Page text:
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Sunday, May 19, 2024
Sunday May 19, 2024
Sunday May 19, 2024

Top Ten Travel Tips – Japan Edition 

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Japan has always been a bucket list destination for many. The allure of Japan reaches all ages and audiences, allowing for a wide breadth of tourism. Some may travel for food delicacies such as Sushi, Okonomiyaki, and the infamous wobbly cheesecake and pancakes. Train enthusiasts revel in the Shinkansen (Bullet Train), while others immerse themselves in the world of Manga (comic books) or Anime (animated TV shows and movies). 

My top 10 travel tips for Japan would be: 

1. Book Hotels and Experiences Several Months in Advance:

The most popular and best hotels can be booked months in advance. Delaying your booking might limit your choices, resulting in less-than-ideal locations, longer commutes, and wasted time. Efficiency is key, especially if you plan to visit Mt. Fuji and stay at an Onsen. Many desirable options may not be available once you land in Japan. The same applies to popular experiences like Studio Ghibli Park. 

Image credit: Usman Khan

2. Spring? Summer? Autumn? Winter?

Choosing the season to visit Japan is a challenging decision that can impact your entire itinerary. Each season has its benefits and drawbacks. While Spring offers cherry blossoms, it also attracts overwhelming tourist crowds. Autumn showcases multicolored foliage and comes with unique experiences, such as temples opening till midnight with light shows and train journeys through brightly lit forests at night. Regardless of your choice, each season in Japan brings a different and wonderful experience. 

Image credit: Usman Khan

3. Japan Rail Pass: If you plan to traverse ‘The Golden Route’ (Tokyo > Mt.Fuji > Hakone > Kyoto > Osaka > Hiroshima), consider purchasing a Japan Rail Pass. Available for different durations (7 Days, 14 Days, or 21 Days), the pass’s price has increased since October 2023. However, it may still be worth it, depending on your travel plans. Online tools can help you determine if the Japan Rail Pass is a cost-effective choice. 

Japan Rail Pass

4. Suica Card: The Suica Card is a multipurpose card allowing travel on bus and metro lines, as well as purchases at vending machines and shops. Due to chip shortages, these cards are not readily available throughout Japan and must be collected at Arrivals at the Airport. Alternatively, you can download the Suica Card to your mobile phone’s Wallet App for added convenience. 

Metro
Free Stock photos by Vecteezy

5. Luggage Delivery Service: Most hotels and all post offices allow you to send your luggage to your next destination, saving you the hassle of dragging it around. Consider using Air Tags or equivalent devices to keep track of your luggage. Luggage should be sent a day prior to your next destination. 

Luggage Delivery Service

6. Backpack: Japan has strict etiquettes about cleanliness, and littering is looked upon very negatively. Trash cans are not commonly seen throughout Japan, so it’s advised to carry your rubbish until you find one or dispose of it back at your residence. Backpacks can also be useful for carrying overnight clothes, especially if using the Luggage Delivery Service, as it may take 1-2 days for your luggage to arrive at your next destination when shipped.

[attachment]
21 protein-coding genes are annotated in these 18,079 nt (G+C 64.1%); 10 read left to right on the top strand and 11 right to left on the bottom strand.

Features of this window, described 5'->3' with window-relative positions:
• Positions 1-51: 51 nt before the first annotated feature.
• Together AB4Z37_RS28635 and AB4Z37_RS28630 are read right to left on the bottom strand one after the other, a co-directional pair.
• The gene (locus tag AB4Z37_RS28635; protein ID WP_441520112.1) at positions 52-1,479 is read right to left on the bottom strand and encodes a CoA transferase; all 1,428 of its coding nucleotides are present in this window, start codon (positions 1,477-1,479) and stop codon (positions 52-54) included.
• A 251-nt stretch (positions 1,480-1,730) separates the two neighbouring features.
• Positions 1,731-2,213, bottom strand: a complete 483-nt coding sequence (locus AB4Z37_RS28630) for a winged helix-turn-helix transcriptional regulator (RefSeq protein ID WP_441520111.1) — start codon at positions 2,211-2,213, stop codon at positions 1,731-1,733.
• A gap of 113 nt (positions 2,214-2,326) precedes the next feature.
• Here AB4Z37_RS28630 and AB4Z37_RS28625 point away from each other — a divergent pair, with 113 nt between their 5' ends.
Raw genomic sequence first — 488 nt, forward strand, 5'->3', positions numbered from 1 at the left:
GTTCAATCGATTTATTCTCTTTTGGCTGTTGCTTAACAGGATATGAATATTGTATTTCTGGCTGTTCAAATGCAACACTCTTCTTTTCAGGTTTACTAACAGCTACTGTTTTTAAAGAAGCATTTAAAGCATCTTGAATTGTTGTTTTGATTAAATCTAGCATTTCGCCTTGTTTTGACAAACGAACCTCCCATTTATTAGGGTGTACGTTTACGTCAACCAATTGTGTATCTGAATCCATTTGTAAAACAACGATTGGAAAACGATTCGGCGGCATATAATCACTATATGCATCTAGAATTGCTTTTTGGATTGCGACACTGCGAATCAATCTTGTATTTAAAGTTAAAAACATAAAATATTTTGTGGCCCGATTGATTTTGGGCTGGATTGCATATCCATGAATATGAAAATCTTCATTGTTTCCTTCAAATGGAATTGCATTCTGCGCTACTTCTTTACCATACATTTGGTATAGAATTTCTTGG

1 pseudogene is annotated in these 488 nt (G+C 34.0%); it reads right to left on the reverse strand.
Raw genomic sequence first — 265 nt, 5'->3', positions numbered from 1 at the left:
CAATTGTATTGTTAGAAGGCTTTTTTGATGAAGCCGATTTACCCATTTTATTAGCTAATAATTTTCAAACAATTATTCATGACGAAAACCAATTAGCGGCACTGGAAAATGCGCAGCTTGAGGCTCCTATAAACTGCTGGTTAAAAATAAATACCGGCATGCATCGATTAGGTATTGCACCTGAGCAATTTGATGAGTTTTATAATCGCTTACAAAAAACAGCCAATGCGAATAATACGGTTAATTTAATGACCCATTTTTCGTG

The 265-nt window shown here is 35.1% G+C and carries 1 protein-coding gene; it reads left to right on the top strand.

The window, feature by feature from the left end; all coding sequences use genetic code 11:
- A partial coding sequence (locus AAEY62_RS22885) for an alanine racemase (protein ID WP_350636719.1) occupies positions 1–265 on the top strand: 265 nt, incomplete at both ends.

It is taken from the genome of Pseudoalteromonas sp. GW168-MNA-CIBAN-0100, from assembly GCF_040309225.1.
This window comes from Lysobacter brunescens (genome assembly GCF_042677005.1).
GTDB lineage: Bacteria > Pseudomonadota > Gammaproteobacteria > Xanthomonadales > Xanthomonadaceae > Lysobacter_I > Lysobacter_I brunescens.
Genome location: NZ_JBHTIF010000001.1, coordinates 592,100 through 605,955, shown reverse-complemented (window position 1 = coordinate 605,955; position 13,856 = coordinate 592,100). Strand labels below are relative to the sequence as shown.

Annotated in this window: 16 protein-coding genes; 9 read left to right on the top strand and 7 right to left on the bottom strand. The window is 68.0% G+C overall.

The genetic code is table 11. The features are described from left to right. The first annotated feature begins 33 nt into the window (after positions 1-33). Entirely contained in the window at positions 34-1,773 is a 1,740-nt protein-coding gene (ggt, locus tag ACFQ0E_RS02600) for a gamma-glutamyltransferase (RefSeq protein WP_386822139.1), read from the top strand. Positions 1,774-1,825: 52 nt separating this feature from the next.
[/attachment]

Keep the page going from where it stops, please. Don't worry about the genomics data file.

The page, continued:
Image Credit: Usman Khan

7. Comfortable Walking Trainers/Sneakers: Japan’s tourist destinations involve a lot of walking and traversing, often on hills and mountains such as the Fushimi Inari Shrine in Kyoto. Visitors in Japan may accumulate a daily step count of 30,000 steps. Investing in comfortable, light walking or hiking trainers is essential for your comfort. 

Image Credit: Usman Khan

8. Purchasing an E-SIM or SIM Card: Data is crucial for navigation and communication through language apps, especially if you are not well-versed in Japanese. Google Translate can be a lifesaver for asking for information and general communication within Japan. 

9. Cash: ‘Cash is King’ as the old saying goes, and it is still very much needed in everyday situations within Japan. Many festivals and food stands only accept cash, and some food vendors and restaurants still operate on a cash-only basis. It’s recommended to inquire before sitting down whether a food establishment accepts only cash or if cards are also accepted. Japan is also famous for ‘Gashapon,’ vending machines that dispense a wide variety of products, and these machines only accept coins. Not having cash or coins may mean missing out on experiences.

 

10. Earthquake And Tsunami: Japan, being historically one of the most active seismic locations on the planet, experiences frequent earthquakes. It’s advised to research what to do in the event of an earthquake and follow the local protocol. While minor earthquakes are common, stronger ones are rare, and tsunamis are even rarer. Many of Japan’s buildings and houses have been built with seismic activity in mind, designed to withstand and move with earthquakes. 

Image Credit: Usman Khan

In Conclusion: Have fun, enjoy the food, immerse yourself in the culture, explore new sights and experiences, and, most importantly, respect the traditions and etiquettes of Japan. 

Author: Usman Khan 

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